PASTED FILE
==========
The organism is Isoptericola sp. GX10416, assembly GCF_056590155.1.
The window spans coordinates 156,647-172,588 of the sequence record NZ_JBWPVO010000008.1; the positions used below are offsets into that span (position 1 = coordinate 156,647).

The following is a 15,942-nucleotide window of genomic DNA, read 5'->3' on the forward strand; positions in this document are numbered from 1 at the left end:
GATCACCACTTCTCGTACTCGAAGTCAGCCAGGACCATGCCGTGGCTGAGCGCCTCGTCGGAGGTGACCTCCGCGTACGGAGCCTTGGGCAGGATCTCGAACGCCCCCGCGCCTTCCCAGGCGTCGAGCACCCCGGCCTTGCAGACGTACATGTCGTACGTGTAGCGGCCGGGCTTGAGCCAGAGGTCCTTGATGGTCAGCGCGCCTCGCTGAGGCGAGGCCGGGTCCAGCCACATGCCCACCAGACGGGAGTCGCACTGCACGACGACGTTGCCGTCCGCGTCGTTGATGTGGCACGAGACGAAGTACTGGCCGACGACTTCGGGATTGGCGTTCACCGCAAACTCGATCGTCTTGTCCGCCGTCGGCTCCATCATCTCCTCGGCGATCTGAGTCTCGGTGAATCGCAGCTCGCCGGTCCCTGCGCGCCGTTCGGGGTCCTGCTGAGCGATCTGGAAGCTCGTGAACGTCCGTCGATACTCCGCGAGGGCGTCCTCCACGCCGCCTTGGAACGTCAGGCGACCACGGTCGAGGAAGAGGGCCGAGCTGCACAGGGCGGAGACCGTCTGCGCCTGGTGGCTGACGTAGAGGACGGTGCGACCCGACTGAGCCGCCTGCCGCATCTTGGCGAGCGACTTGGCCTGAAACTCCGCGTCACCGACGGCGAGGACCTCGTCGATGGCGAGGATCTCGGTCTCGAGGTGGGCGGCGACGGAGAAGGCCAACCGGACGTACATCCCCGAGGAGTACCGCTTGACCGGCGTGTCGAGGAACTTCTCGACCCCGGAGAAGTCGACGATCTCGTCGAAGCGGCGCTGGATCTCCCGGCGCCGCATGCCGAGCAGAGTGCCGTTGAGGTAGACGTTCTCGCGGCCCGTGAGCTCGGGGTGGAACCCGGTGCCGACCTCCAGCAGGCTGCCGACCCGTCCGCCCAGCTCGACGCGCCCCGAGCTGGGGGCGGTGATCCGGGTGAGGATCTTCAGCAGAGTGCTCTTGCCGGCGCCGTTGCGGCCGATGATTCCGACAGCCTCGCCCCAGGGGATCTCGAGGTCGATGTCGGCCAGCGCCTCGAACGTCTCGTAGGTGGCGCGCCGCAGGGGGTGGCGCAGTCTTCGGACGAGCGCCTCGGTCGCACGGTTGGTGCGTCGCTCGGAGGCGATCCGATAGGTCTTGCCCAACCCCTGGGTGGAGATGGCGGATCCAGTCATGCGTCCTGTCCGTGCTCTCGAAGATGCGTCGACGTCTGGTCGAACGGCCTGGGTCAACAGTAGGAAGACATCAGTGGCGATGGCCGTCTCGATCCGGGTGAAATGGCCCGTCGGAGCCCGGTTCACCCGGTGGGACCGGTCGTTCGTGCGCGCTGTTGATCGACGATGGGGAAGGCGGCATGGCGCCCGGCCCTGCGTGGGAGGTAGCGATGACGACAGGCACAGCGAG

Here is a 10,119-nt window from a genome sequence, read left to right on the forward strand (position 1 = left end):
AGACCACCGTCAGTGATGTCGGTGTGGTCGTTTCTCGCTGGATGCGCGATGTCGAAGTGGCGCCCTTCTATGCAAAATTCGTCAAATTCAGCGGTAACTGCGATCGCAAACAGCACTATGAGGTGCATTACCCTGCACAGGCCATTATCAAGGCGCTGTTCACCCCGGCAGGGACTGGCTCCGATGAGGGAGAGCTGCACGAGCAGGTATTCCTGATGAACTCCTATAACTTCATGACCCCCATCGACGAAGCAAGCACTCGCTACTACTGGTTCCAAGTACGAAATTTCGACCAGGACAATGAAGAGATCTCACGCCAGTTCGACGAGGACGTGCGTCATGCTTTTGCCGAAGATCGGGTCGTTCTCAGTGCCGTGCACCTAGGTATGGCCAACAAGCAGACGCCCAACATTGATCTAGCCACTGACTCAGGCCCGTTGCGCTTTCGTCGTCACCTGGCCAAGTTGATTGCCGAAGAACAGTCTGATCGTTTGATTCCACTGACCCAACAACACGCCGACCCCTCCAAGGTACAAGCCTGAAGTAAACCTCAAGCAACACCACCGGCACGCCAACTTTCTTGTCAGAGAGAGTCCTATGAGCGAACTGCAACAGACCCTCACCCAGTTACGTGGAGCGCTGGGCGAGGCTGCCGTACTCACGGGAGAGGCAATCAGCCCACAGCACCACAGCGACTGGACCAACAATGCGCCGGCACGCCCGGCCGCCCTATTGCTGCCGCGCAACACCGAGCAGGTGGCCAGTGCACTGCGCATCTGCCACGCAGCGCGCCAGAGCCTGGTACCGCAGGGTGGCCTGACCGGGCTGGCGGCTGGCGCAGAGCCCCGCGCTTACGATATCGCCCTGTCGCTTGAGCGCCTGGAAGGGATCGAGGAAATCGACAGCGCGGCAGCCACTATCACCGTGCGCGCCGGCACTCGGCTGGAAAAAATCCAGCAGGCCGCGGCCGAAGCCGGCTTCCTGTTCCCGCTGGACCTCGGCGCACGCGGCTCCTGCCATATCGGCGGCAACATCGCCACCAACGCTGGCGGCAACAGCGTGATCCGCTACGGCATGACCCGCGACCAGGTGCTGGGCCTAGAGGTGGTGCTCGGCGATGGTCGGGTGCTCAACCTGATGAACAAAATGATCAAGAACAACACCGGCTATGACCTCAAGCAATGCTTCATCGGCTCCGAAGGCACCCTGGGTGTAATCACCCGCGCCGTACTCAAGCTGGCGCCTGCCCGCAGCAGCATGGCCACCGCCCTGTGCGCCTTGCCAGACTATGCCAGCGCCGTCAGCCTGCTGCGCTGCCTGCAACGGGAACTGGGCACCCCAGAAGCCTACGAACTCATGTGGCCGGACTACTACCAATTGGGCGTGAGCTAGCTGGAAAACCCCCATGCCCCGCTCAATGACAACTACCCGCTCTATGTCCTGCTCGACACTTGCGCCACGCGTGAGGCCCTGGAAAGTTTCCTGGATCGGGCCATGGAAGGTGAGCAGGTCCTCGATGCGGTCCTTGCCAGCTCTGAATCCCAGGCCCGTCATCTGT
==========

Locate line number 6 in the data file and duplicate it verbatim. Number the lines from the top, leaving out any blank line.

AGACCACCGTCAGTGATGTCGGTGTGGTCGTTTCTCGCTGGATGCGCGATGTCGAAGTGGCGCCCTTCTATGCAAAATTCGTCAAATTCAGCGGTAACTGCGATCGCAAACAGCACTATGAGGTGCATTACCCTGCACAGGCCATTATCAAGGCGCTGTTCACCCCGGCAGGGACTGGCTCCGATGAGGGAGAGCTGCACGAGCAGGTATTCCTGATGAACTCCTATAACTTCATGACCCCCATCGACGAAGCAAGCACTCGCTACTACTGGTTCCAAGTACGAAATTTCGACCAGGACAATGAAGAGATCTCACGCCAGTTCGACGAGGACGTGCGTCATGCTTTTGCCGAAGATCGGGTCGTTCTCAGTGCCGTGCACCTAGGTATGGCCAACAAGCAGACGCCCAACATTGATCTAGCCACTGACTCAGGCCCGTTGCGCTTTCGTCGTCACCTGGCCAAGTTGATTGCCGAAGAACAGTCTGATCGTTTGATTCCACTGACCCAACAACACGCCGACCCCTCCAAGGTACAAGCCTGAAGTAAACCTCAAGCAACACCACCGGCACGCCAACTTTCTTGTCAGAGAGAGTCCTATGAGCGAACTGCAACAGACCCTCACCCAGTTACGTGGAGCGCTGGGCGAGGCTGCCGTACTCACGGGAGAGGCAATCAGCCCACAGCACCACAGCGACTGGACCAACAATGCGCCGGCACGCCCGGCCGCCCTATTGCTGCCGCGCAACACCGAGCAGGTGGCCAGTGCACTGCGCATCTGCCACGCAGCGCGCCAGAGCCTGGTACCGCAGGGTGGCCTGACCGGGCTGGCGGCTGGCGCAGAGCCCCGCGCTTACGATATCGCCCTGTCGCTTGAGCGCCTGGAAGGGATCGAGGAAATCGACAGCGCGGCAGCCACTATCACCGTGCGCGCCGGCACTCGGCTGGAAAAAATCCAGCAGGCCGCGGCCGAAGCCGGCTTCCTGTTCCCGCTGGACCTCGGCGCACGCGGCTCCTGCCATATCGGCGGCAACATCGCCACCAACGCTGGCGGCAACAGCGTGATCCGCTACGGCATGACCCGCGACCAGGTGCTGGGCCTAGAGGTGGTGCTCGGCGATGGTCGGGTGCTCAACCTGATGAACAAAATGATCAAGAACAACACCGGCTATGACCTCAAGCAATGCTTCATCGGCTCCGAAGGCACCCTGGGTGTAATCACCCGCGCCGTACTCAAGCTGGCGCCTGCCCGCAGCAGCATGGCCACCGCCCTGTGCGCCTTGCCAGACTATGCCAGCGCCGTCAGCCTGCTGCGCTGCCTGCAACGGGAACTGGGCACCCCAGAAGCCTACGAACTCATGTGGCCGGACTACTACCAATTGGGCGTGAGCTAGCTGGAAAACCCCCATGCCCCGCTCAATGACAACTACCCGCTCTATGTCCTGCTCGACACTTGCGCCACGCGTGAGGCCCTGGAAAGTTTCCTGGATCGGGCCATGGAAGGTGAGCAGGTCCTCGATGCGGTCCTTGCCAGCTCTGAATCCCAGGCCCGTCATCTGT